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Check It Out: Exploring the Google phenomenon

October 02, 2010|By Steven Short

Users of Google, the Web search engine, may have noticed the image of a birthday cake on its home page last week in place of the usual company logo. The pixilated cake was created by Pop Art icon Wayne Thiebaud, in recognition of the Internet giant's 12th birthday.

The cake is one of more than 300 decorative images, known as doodles, employed by a team of designers at Google to celebrate holidays, anniversaries, and the lives of notable artists and scientists. Such displays of whimsy illustrate the playful, creative side of what has become, in little more than a decade, a $40 billion company.

Google's ambitions are anything but whimsical, however. From the outset, its stated goal was to organize and make accessible all of the world's information. Since then, the company has used its enormous revenues, generated primarily by use of targeted advertising, to expand into areas beyond its core search engine, including the digitizing of entire libraries, online video, desktop applications, mobile phones and data storage.

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All the while, Google has tried to remain true to its unofficial slogan of "Don't be evil." Critics contend, though, that the quest for dominance has caused the company to fall short of this goal, particularly with respect to issues such as privacy, copyright and censorship.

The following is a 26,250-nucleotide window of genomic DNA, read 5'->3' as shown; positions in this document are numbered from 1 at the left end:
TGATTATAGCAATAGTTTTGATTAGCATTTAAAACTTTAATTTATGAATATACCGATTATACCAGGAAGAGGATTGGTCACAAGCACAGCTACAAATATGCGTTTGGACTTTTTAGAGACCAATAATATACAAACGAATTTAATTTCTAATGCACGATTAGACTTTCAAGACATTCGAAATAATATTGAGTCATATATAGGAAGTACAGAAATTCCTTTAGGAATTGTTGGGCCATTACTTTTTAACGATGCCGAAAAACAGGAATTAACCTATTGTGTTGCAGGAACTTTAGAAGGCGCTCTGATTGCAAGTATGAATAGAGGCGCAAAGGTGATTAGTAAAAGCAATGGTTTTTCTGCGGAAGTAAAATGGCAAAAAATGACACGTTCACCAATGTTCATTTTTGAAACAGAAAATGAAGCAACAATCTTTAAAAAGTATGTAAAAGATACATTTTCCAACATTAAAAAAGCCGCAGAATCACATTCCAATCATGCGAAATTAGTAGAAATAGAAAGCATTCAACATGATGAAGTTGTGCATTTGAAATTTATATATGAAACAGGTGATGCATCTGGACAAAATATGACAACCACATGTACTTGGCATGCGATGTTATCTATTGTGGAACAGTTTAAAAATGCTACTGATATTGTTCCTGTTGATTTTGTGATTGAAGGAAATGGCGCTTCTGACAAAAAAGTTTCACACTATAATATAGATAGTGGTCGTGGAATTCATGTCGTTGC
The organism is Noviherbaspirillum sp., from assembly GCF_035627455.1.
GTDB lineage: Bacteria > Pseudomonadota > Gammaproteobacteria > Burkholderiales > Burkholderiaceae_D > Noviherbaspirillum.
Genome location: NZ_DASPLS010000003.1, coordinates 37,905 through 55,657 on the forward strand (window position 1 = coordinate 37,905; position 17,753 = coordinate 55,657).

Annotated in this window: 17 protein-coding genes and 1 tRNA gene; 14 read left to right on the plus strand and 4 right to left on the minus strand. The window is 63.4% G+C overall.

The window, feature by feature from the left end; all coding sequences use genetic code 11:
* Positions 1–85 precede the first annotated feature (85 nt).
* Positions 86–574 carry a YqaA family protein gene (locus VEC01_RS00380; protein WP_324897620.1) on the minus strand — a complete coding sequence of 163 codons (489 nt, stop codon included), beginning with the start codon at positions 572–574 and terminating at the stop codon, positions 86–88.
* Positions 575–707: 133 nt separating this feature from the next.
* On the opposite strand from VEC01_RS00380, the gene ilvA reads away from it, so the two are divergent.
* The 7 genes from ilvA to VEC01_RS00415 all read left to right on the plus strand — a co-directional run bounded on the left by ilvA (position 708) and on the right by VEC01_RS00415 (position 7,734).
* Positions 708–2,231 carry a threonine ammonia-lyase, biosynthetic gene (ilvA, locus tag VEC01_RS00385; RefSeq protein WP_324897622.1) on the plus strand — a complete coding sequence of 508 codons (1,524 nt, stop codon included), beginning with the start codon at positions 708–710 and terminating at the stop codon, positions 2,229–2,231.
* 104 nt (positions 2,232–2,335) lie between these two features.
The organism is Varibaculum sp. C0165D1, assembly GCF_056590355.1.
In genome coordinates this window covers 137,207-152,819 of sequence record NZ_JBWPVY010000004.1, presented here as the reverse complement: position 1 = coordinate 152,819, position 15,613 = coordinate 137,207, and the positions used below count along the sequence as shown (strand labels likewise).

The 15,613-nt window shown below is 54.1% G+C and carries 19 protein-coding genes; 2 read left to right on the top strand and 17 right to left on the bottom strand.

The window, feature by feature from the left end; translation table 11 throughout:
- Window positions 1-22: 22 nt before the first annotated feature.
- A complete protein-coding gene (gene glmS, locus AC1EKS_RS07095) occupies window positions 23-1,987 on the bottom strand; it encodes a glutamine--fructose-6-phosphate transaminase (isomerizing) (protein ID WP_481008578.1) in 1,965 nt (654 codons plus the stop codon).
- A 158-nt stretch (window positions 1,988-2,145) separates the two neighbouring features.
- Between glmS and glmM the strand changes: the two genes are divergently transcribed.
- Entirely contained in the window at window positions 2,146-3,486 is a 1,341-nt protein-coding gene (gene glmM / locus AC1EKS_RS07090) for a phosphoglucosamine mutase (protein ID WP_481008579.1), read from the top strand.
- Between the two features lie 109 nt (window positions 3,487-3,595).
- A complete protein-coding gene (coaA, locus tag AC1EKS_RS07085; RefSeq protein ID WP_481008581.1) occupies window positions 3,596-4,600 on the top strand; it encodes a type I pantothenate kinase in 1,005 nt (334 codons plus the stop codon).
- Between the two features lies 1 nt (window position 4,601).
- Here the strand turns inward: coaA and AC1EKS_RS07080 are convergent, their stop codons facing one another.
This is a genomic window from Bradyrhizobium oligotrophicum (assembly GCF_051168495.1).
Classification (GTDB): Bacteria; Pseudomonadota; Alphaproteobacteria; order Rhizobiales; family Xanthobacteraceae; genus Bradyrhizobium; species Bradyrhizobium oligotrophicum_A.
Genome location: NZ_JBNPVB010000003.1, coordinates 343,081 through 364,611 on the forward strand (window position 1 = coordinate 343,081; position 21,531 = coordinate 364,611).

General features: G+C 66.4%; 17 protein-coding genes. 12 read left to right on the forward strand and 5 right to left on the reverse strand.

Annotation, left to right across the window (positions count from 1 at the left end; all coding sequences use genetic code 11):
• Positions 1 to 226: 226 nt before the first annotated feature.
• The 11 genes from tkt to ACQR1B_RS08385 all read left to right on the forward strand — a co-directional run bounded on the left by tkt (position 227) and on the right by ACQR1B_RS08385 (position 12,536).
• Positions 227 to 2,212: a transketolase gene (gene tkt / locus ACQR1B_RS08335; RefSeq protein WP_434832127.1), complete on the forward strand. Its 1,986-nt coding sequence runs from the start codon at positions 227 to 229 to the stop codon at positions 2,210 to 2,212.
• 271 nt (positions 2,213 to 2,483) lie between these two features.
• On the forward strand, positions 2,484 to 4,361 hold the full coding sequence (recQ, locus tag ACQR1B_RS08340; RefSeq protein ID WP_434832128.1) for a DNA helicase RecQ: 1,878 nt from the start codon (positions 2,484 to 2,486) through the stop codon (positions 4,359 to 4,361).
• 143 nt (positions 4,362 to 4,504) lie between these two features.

Many books have been written about the Google phenomenon. A few of these have been highlighted below. All are available to cardholders of the Newport Beach Public Library.

In "Planet Google," Randall Stross takes readers deep inside the Googleplex, the sprawling Mountain View campus where the company is headquartered. Stross chronicles Google's evolution from its origins as the research project of Stanford graduate students Sergei Brin and Larry Page, through the formulation of the search algorithm that is the basis of the company's success, to its status today as Internet colossus. The result is an informative, highly entertaining narrative.

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